Ionising radiation is a proven human carcinogen. Most studies have analysed the effects of high dose radiation such as atomic bomb survivors in Japan, people exposed during the Chernobyl nuclear accident, patients undergoing radiation therapy, uranium miners, etc. However, it has been difficult to measure and assess the risk of cancer in people exposed to lower doses of ionising radiation such as the people living at high altitudes, who are exposed to more natural background radiation from cosmic rays than people at sea level. In our study, one of the points of interest was that as time progressed and even though the biological processes were very different across doses at 3 h, the response - by the set of common DE genes- to both 10 cGy (low) and 100 cGy (high) doses of X-ray radiation was similar in terms of the biological pathways (mostly cell cycle processes) affected at 24 h (Figure 11). Most of the processes at 24 h under both doses are associated with mitosis checkpoints. We have shown that the set of common DE genes account for a large percentage of the DE genes at each comparison. Therefore we claim that even 10 cGy radiation is not ‘low’ when analysed from a biological processes viewpoint. It is possible that cells exposed to the LDIR have better survival compared to the cells exposed to the HDIR after 24 h, despite the similarity in the processes at 24 h. It would be worth investigating this idea. It must be noted that our results may be specific to the model used in our study, but comparison to other LDIR studies have shown similar results in terms of the biological processes at each time and dose [29, 30, 43].
In this analysis we applied systems biology network analysis methods to study the difference in the effects of two doses of radiation on skin cells at different time points. This computational method of analysis helps to identify transcriptional differences between two very similar conditions. Our method of analysis is a way of fine tuning down to the sets of genes that may be key players at a certain time and, hence, by investigating the biological pathways of those key genes, we were able to identify the dominating processes at each time point. So it is the difference between coarse tuning - using DE gene selection or clustering and then identifying biological pathways technique - and fine tuning - our method of analysis via topological analyses.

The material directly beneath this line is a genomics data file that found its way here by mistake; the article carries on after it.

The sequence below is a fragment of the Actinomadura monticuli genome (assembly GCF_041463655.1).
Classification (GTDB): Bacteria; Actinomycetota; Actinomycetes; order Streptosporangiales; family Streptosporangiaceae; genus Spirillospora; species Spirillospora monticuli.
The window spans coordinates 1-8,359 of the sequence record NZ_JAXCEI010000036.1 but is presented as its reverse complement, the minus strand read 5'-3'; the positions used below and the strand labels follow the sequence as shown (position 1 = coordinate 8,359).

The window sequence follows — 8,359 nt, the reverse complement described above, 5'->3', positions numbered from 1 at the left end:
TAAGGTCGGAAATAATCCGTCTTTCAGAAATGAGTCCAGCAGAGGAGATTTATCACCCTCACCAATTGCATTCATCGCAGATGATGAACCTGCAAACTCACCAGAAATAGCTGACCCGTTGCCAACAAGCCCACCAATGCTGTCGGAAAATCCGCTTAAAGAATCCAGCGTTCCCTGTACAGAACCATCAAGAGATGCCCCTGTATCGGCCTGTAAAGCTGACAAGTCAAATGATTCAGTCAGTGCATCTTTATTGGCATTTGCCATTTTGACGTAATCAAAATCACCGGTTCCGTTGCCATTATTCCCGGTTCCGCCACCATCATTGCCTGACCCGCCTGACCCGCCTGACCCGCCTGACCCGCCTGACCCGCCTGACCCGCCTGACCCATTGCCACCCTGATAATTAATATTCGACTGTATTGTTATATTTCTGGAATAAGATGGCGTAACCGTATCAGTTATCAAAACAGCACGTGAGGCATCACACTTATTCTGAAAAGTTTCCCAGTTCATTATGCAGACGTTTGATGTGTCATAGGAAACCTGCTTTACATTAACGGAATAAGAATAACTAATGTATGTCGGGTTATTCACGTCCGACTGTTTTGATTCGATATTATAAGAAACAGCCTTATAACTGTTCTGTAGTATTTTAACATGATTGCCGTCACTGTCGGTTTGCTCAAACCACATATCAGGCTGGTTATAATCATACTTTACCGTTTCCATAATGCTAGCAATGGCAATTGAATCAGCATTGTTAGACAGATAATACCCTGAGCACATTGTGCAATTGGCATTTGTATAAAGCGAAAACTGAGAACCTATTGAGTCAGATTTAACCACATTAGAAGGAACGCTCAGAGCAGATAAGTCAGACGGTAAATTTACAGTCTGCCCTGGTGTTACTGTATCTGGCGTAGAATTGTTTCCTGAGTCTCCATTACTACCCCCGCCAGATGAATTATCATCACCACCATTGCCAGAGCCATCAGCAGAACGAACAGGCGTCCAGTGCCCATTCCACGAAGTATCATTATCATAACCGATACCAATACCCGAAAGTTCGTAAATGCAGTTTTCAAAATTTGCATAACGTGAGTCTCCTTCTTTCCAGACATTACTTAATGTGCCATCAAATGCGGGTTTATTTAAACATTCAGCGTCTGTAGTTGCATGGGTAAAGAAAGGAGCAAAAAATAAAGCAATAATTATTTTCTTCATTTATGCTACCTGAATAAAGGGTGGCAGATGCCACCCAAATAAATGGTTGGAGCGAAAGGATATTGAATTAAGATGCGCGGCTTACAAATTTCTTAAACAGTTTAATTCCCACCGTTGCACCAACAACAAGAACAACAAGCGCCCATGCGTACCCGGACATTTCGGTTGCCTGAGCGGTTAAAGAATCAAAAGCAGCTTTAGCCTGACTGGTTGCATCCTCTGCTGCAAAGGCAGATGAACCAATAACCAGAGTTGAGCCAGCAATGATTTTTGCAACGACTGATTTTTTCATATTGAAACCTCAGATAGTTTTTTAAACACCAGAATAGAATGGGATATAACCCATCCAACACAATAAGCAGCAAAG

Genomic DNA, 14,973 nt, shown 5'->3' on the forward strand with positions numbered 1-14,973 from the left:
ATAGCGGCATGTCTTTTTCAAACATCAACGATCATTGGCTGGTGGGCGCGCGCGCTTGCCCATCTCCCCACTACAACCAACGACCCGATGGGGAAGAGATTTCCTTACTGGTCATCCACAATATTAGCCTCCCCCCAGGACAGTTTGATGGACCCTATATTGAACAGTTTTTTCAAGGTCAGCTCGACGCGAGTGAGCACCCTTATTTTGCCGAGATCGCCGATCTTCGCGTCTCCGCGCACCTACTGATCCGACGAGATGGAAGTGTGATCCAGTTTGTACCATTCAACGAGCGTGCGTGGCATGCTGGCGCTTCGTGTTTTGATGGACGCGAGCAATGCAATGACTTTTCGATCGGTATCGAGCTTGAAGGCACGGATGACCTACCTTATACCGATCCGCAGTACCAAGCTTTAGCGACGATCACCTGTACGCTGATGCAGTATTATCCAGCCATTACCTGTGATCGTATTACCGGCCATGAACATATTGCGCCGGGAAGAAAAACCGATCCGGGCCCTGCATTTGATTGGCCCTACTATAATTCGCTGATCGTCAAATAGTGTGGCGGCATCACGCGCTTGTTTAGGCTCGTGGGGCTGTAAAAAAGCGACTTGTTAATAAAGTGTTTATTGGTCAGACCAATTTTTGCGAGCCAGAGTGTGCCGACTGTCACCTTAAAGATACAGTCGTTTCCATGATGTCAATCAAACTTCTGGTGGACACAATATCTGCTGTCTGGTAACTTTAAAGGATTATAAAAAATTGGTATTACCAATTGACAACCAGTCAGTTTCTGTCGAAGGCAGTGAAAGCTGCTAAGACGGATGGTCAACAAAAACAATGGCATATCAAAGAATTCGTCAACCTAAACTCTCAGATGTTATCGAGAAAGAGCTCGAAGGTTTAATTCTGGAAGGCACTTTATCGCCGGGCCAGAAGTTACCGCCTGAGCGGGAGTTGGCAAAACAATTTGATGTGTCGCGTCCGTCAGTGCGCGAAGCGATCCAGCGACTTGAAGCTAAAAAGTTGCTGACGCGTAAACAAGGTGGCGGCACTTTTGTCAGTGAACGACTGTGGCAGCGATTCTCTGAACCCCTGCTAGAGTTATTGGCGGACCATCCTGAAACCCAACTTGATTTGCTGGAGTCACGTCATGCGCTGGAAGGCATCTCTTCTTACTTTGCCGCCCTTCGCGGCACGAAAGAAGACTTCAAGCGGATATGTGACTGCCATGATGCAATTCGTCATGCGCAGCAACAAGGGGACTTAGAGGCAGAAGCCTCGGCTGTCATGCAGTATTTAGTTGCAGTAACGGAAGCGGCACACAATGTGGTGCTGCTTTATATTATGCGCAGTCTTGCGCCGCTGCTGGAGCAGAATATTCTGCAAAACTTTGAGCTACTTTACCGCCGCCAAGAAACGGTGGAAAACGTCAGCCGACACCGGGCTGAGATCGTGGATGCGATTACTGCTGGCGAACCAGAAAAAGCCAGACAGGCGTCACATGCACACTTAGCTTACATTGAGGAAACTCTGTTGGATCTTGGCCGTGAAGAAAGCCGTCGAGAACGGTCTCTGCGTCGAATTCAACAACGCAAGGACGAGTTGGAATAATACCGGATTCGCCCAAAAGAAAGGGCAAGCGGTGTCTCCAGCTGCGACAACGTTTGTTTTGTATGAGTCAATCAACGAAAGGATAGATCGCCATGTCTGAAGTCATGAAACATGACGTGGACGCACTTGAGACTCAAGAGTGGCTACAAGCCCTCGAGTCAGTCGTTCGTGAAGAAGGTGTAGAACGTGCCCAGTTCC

Eukaryotic cells have many biological mechanisms to identify and repair damaged DNA to preserve genomic integrity. These mechanisms include the activation checkpoints and induction of cell cycle arrest, to allow the cell time to repair the damage. Cell cycle arrest can be triggered at G1/S, intra-S and G2/M phases. We saw these processes being dominant at various dose and time points in Figure 11. Microarray expression analysis of skin cells under normal conditions would probably show similar biological processes over time as cell cycle activity in skin cells is very high. There aren’t any reports of microarray expression of normal skin cells over time, to the best of our knowledge, to verify this idea. It is due to topological analyses that we were able to extract genes which have been reported to be highly associated with cancer, such as BRCA1, ageing, immune response, etc., which would not have been present under normal conditions. Methods like ours can help in generating testable hypotheses while dealing with high throughput data.